Rembrandt the Artist
There are many places in Amsterdam where you can encounter Rembrandt and his work. The finest masterpieces by the great artist and his pupils can be seen within a radius of a couple of kilometres of The Rembrandt House Museum. However there is no better place to learn about the artist, his methods and sources of inspiration than The Rembrandt House Museum. You can see where he lived and made his most famous work, and experience what went on in the workshop where Rembrandt’s many pupils were trained.
A Huge Output
Altogether Rembrandt made three hundred or so paintings, two hundred and ninety etchings and two thousand drawings. His remarkable mastery of the interplay of light and shade, with strong contrasts (chiaroscuro), produced dynamic scenes full of drama. He inspired his pupils with this style and influenced the development of western art history. The Rembrandt House Museum is the place where hundreds of other paintings were made under the master’s personal supervision—paintings which still have experts debating the extent of the artist’s involvement.
Rembrandt became a highly successful painter at an early age. He was celebrated above all as a portraitist and earned a great deal of money from it. His later life was plagued by personal misfortune and financial problems. Yet his art did not suffer. Rembrandt’s late work inspires artists and art lovers to this day. In the face of adversity his work remained in demand in those late years and he retained his reputation as an artist and teacher. His name was known in artistic circles as far away as Italy. In a travel journal written by the Florentine crown prince Cosimo de’ Medici, the later Archduke Cosimo III, there is reference to ‘the famous painter’, whom the crown prince had visited.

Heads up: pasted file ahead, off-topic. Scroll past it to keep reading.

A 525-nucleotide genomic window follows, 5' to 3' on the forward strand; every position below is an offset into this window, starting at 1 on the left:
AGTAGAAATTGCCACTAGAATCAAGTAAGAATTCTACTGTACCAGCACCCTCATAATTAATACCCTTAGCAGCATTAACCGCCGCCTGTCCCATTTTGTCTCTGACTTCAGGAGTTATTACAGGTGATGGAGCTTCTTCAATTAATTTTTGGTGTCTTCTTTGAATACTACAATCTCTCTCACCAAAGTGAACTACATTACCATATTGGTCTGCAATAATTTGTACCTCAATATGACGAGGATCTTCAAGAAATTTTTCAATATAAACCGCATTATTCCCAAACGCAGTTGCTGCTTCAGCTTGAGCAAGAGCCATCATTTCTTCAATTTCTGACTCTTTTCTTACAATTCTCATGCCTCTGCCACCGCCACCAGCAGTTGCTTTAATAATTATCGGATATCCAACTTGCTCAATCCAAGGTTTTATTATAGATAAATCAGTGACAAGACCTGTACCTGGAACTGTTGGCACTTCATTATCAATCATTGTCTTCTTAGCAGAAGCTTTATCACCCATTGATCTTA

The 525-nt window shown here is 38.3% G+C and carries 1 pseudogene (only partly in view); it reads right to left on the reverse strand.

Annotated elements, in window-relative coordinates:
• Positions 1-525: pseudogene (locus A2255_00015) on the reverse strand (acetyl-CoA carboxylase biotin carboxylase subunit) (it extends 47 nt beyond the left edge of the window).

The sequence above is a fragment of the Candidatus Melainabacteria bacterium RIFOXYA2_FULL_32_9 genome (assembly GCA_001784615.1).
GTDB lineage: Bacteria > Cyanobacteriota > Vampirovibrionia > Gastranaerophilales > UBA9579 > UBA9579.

A Sharp Image
We know almost nothing about Rembrandt from his writings; the five written sources by the artist concerned solely the commercial side of his art. We only get an idea of the man through his work, particularly his penetrating portraits. We actually feel we are meeting many merchants, patricians, clerics and their wives through Rembrandt’s portraits. He brought his wife Saskia, their son Titus and his later lover, Hendrickje Stoffels, to life as models for biblical, mythological and historical figures. But it is above all his self-portraits that make us feel such a strong connection to this man, a painter who knew how to capture the essence of the highs and lows of his own life—and ours too. His hundred painted and twenty etched self-portraits, sometimes portraying him as a figure from the Bible, sometimes as himself, give us a sharply-delineated image of his outer and inner worlds.